Niagara Gazette

Local News

April 6, 2014

Benefit for 17-year-old brain cancer patient draws big crowd

Benefit for 17-year-old brain cancer patient draws big crowd Saturday

Niagara Gazette — Nathan Brundage knew he had to smile Saturday. As he got dressed in the morning, the 17-year-old volunteer firefighter prepared himself to entertain about a thousand of his closest friends and family members.

Even the ones he’d never met before.

Every last person he shook hands with, in his presence because a six-centimeter tumor was discovered in his brain this past winter, offered words of encouragement or a smile of their own.

Considering the past couple weeks the young man’s endured, the party atmosphere packed in to the Lewiston No. 2 Fire Co. hall for a benefit in his honor helped ease his mind, he said.

“It’s been pretty much a waiting game because my platelets have been low,” he said. “So we’ve been trying to get those back up. They’ve slowly gone back up, so that’s good news for me. I like hearing that news. But this is even better. That you can have a benefit like this, laugh with everybody, have a good time, take your mind off things, it’s great.”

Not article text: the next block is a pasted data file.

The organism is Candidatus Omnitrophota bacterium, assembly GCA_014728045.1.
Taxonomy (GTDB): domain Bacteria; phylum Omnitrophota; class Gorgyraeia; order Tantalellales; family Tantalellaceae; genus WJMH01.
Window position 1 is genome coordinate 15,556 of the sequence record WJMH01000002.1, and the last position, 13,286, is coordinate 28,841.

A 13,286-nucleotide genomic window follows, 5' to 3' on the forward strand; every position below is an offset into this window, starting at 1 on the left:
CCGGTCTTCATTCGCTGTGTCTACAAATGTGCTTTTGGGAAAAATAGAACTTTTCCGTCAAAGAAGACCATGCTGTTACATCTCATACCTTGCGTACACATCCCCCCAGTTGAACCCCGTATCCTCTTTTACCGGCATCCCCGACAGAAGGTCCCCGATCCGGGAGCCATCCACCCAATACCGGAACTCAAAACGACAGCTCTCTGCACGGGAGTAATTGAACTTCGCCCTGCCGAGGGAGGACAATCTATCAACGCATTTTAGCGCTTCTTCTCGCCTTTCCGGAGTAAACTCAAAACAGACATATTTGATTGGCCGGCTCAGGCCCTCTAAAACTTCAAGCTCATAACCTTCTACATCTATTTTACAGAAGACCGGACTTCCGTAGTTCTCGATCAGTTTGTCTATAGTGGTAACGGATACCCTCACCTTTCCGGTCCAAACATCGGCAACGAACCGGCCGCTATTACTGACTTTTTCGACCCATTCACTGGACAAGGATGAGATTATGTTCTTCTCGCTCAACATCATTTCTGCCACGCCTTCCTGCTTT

Nathan was diagnosed with grade-IV glioblastoma, a type of cancer that forms from the glue-like supportive tissue of the brain, according to the American Brain Tumor Association. Highly reproductive and fueled by the body’s natural blood flow, the association reports these cancers are highly malignant and come with few treatment options and rather grim patient outlooks five years out.

It began when he was hit in the head during a dodgeball game in gym class. The Niagara-Wheatfield High School junior shrugged it off as a possible concussion, though his mother, Angela Price, said less than a month later, Nathan was displaying stroke-like symptoms.

He underwent surgery but his family was warned there was more than a chance the volunteer firefighter, who’d given his last two years in service to Lewiston No. 2, could emerge paralyzed or worse. Instead, doctors told his family the procedure removed about 95 percent of the tumor, which was located behind his nose.

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